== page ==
Dai Loc pacification ville  BS  590 809

Dai Loc Pacification efforts at Dai Loc (3) BS 590 809 began in Oct 69, while the area was under the
control of the 1st Bn 52nd Inf.  Although their efforts were not officially part of the Americal Division CUPP,
similar policies were in place to assist the PF soldiers in defending the ville.  When the program began,
the ville was uninhabited.  The population rose to over 700 as security was provided by US and PF forces.

The commo bunker at Dai Loc, Dec 1970.  The pacification ville they were defending lay on three sides of the hill.
View is looking westward.  Photo from Wayne R. Johnston.

Map, Vietnam 1:50,000 AMS Series L7014, Sheet 6739 II, Quang Ngai.  Carried in the field
and furnished by Bryan Beaderstadt, A/1-6 Inf Aug 69-70 (nikkic@netins.net)

Units of the 1st Bn 6th Inf began rotating through the ville at Dai Loc late in 1970. A typical ammunition
supply report showed that the 81mm mortars were supplied with 145 rounds of HE, 25 round of WP and
72 illumination rounds for use in defending the site.  In addition, all the artillery batteries at LZ Dottie could
provide fire support if needed.

Dai Loc (3) at BS 590 809 six km SW of LZ Dottie.  In Dec 70, 1LT Wayne R. Johnston (on left holding
map) inspected the 81mm mortar position of the Mortar Platoon, C Co. 1-6 Inf.  The soldier standing is
John Hackman.  Mark Hoplin is seated next to 1LT Johnston.    [If you can identify the other soldier
holding the plotting board, please contact wr9r@aol.com].  View is looking southward.

The two soldiers to 1LT Johnston's left are plotting the location of the target, calculating the powder charge,
and determining the angle of elevation for the tube.  They were attempting to hit the top of the pointed hill
(BS 593 790) several thousand meters directly south behind the tube.  Ultimately, the test was successful,
with rounds on the target.  The ridge line on the left is part of Hill 103, seven km SW of LZ Dottie.

Soldiers from 4/C/1-6 at Dai Loc in December 1970.  If you recognize these men, please contact the
webmaster wr9r@aol.com.

Soldiers from B Co. 1st Bn 6th Inf also pulled security duty at Dai Loc.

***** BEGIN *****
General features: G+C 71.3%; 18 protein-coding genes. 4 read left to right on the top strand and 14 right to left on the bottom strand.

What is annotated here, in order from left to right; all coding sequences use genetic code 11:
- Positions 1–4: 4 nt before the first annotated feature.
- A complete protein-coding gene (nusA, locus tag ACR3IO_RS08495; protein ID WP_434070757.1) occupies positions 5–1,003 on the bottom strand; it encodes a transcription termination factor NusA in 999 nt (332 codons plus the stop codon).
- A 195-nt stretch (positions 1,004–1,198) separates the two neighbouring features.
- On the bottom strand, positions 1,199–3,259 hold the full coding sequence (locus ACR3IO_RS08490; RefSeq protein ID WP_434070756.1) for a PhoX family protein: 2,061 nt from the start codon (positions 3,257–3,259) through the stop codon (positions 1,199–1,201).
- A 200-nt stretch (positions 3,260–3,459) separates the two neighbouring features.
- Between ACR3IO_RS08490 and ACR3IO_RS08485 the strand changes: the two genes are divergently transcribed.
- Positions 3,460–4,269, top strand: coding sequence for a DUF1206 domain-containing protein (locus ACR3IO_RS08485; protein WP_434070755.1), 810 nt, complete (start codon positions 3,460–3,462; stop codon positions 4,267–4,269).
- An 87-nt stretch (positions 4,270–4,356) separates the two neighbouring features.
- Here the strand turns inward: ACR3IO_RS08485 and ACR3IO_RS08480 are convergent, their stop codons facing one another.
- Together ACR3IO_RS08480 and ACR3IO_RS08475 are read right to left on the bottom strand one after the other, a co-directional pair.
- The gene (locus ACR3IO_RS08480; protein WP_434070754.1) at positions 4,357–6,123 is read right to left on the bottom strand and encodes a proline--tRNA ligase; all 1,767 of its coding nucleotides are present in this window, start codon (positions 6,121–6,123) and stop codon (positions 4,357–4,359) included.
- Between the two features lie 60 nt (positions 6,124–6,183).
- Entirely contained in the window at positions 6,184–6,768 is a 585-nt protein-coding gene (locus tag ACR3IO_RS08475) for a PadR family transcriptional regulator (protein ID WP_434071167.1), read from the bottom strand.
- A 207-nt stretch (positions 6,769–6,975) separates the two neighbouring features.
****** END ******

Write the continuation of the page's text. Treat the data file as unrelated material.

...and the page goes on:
4th Plt, B Co, 1-6 Inf at Dai Loc. Top row standing-Michael Barbara, Kelly Sharp, & (?). Second row seated -
John Foster,  (?) Barheight, James Morris(on?), Thomas "Dutch" Schieb.  Fron row - (?) Sommars, Steve Letson,
Hector Molina, and (?) Ball.  Photo provided by Ray Findley 4/B/1-6 1971 and names furnished by James Foster
(jofo@home.com) 4/B/1-6 Inf 70-71.  If you recognize anyone in these photos,  please contact Ray Findley
at rfindley@cdtechno.com or wr9r@aol.com.

Members of 4th Platoon, B Co. 1-6 Inf at Dai Loc in 1970.  Only a few of these soldiers have been identified --
Frank Morsoff (standing in front of bunker doorway); sitting next to him on the bunker is SGT Thomas (Tom)
Hamilton, the platoon sergeant; next to him with hat on is Kelly Sharp; Gene Yelverton top center; front row -
Michael Baker, Billy Roden, Steve Letson (w/hat in hand), Rick Ricari (in sun glasses), Hector Molina (partly hidden).

Here Sergeant Tom Hamilton and two other soldiers from the mortar platoon pose with an 81mm mortar.
The weapon could shoot High Explosive (HE) rounds 4,737 m.  The area to the NW of the position is
evident in this 1971 photo from John Foster 4/B/1-6 Inf (jofo@home.com).  If you recognize these
soldiers, please contact wr9r@aol.com.

The area to the NW of Dai Loc (just behind SGT Hamilton's shoulders) was the scene of significant fighting
involving the US Marines in 1966.  In Operation Utah, on 4 & 5 March 1966, three Marine battalions (2/7,